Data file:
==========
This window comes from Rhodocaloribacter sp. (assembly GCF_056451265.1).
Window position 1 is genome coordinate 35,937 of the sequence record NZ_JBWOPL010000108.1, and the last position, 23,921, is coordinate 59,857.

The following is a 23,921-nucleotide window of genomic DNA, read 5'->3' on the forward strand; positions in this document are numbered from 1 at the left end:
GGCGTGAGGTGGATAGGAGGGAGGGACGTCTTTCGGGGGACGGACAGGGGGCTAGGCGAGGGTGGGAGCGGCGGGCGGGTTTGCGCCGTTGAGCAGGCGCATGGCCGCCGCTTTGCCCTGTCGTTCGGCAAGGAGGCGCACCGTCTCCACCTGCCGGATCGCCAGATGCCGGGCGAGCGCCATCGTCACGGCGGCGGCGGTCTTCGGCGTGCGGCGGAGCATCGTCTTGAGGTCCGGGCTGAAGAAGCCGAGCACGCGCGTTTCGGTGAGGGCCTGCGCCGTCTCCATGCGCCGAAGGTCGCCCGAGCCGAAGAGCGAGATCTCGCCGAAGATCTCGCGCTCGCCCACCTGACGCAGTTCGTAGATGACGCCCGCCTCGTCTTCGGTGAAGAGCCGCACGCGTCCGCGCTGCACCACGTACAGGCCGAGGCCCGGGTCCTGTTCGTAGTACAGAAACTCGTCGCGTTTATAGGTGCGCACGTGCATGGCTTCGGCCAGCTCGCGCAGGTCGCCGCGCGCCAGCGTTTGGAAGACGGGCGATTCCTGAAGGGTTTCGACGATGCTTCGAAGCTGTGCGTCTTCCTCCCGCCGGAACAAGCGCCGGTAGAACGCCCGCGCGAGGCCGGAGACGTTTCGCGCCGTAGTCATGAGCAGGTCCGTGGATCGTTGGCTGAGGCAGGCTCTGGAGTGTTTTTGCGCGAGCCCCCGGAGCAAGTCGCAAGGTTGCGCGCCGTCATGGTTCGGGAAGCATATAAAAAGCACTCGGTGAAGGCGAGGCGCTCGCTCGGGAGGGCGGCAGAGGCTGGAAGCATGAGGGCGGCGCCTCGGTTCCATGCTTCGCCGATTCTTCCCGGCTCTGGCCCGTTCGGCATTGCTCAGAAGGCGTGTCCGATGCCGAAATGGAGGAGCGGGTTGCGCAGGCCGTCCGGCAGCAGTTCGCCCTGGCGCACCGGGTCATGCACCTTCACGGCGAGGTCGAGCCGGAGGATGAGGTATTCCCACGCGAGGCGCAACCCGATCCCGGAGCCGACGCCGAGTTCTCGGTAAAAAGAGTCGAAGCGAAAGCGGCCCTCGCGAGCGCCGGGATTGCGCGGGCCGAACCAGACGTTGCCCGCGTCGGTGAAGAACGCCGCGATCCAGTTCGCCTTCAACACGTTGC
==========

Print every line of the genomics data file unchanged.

This window comes from Rhodocaloribacter sp. (assembly GCF_056451265.1).
Window position 1 is genome coordinate 35,937 of the sequence record NZ_JBWOPL010000108.1, and the last position, 23,921, is coordinate 59,857.

The following is a 23,921-nucleotide window of genomic DNA, read 5'->3' on the forward strand; positions in this document are numbered from 1 at the left end:
GGCGTGAGGTGGATAGGAGGGAGGGACGTCTTTCGGGGGACGGACAGGGGGCTAGGCGAGGGTGGGAGCGGCGGGCGGGTTTGCGCCGTTGAGCAGGCGCATGGCCGCCGCTTTGCCCTGTCGTTCGGCAAGGAGGCGCACCGTCTCCACCTGCCGGATCGCCAGATGCCGGGCGAGCGCCATCGTCACGGCGGCGGCGGTCTTCGGCGTGCGGCGGAGCATCGTCTTGAGGTCCGGGCTGAAGAAGCCGAGCACGCGCGTTTCGGTGAGGGCCTGCGCCGTCTCCATGCGCCGAAGGTCGCCCGAGCCGAAGAGCGAGATCTCGCCGAAGATCTCGCGCTCGCCCACCTGACGCAGTTCGTAGATGACGCCCGCCTCGTCTTCGGTGAAGAGCCGCACGCGTCCGCGCTGCACCACGTACAGGCCGAGGCCCGGGTCCTGTTCGTAGTACAGAAACTCGTCGCGTTTATAGGTGCGCACGTGCATGGCTTCGGCCAGCTCGCGCAGGTCGCCGCGCGCCAGCGTTTGGAAGACGGGCGATTCCTGAAGGGTTTCGACGATGCTTCGAAGCTGTGCGTCTTCCTCCCGCCGGAACAAGCGCCGGTAGAACGCCCGCGCGAGGCCGGAGACGTTTCGCGCCGTAGTCATGAGCAGGTCCGTGGATCGTTGGCTGAGGCAGGCTCTGGAGTGTTTTTGCGCGAGCCCCCGGAGCAAGTCGCAAGGTTGCGCGCCGTCATGGTTCGGGAAGCATATAAAAAGCACTCGGTGAAGGCGAGGCGCTCGCTCGGGAGGGCGGCAGAGGCTGGAAGCATGAGGGCGGCGCCTCGGTTCCATGCTTCGCCGATTCTTCCCGGCTCTGGCCCGTTCGGCATTGCTCAGAAGGCGTGTCCGATGCCGAAATGGAGGAGCGGGTTGCGCAGGCCGTCCGGCAGCAGTTCGCCCTGGCGCACCGGGTCATGCACCTTCACGGCGAGGTCGAGCCGGAGGATGAGGTATTCCCACGCGAGGCGCAACCCGATCCCGGAGCCGACGCCGAGTTCTCGGTAAAAAGAGTCGAAGCGAAAGCGGCCCTCGCGAGCGCCGGGATTGCGCGGGCCGAACCAGACGTTGCCCGCGTCGGTGAAGAACGCCGCGATCCAGTTCGCCTTCAACACGTTGC